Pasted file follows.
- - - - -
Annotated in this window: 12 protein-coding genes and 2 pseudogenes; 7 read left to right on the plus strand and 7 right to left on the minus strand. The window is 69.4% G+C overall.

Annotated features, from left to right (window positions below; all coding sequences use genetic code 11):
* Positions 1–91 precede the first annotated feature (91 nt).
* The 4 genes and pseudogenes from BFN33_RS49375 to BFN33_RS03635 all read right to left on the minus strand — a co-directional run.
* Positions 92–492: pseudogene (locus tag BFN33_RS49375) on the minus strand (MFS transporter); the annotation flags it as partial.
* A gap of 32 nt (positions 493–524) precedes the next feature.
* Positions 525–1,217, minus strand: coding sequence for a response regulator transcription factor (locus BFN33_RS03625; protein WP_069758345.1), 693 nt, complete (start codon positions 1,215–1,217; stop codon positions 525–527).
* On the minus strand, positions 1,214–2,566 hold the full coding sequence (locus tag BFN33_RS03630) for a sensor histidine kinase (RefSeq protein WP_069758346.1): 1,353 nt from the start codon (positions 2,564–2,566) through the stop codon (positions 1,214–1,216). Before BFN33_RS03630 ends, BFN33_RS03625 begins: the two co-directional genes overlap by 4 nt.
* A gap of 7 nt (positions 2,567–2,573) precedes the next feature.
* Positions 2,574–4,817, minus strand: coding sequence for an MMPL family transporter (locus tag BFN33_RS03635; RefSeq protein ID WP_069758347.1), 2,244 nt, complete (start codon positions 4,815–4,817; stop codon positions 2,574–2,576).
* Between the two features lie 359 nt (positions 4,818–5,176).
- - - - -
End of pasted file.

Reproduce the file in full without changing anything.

Annotated in this window: 12 protein-coding genes and 2 pseudogenes; 7 read left to right on the plus strand and 7 right to left on the minus strand. The window is 69.4% G+C overall.

Annotated features, from left to right (window positions below; all coding sequences use genetic code 11):
* Positions 1–91 precede the first annotated feature (91 nt).
* The 4 genes and pseudogenes from BFN33_RS49375 to BFN33_RS03635 all read right to left on the minus strand — a co-directional run.
* Positions 92–492: pseudogene (locus tag BFN33_RS49375) on the minus strand (MFS transporter); the annotation flags it as partial.
* A gap of 32 nt (positions 493–524) precedes the next feature.
* Positions 525–1,217, minus strand: coding sequence for a response regulator transcription factor (locus BFN33_RS03625; protein WP_069758345.1), 693 nt, complete (start codon positions 1,215–1,217; stop codon positions 525–527).
* On the minus strand, positions 1,214–2,566 hold the full coding sequence (locus tag BFN33_RS03630) for a sensor histidine kinase (RefSeq protein WP_069758346.1): 1,353 nt from the start codon (positions 2,564–2,566) through the stop codon (positions 1,214–1,216). Before BFN33_RS03630 ends, BFN33_RS03625 begins: the two co-directional genes overlap by 4 nt.
* A gap of 7 nt (positions 2,567–2,573) precedes the next feature.
* Positions 2,574–4,817, minus strand: coding sequence for an MMPL family transporter (locus tag BFN33_RS03635; RefSeq protein ID WP_069758347.1), 2,244 nt, complete (start codon positions 4,815–4,817; stop codon positions 2,574–2,576).
* Between the two features lie 359 nt (positions 4,818–5,176).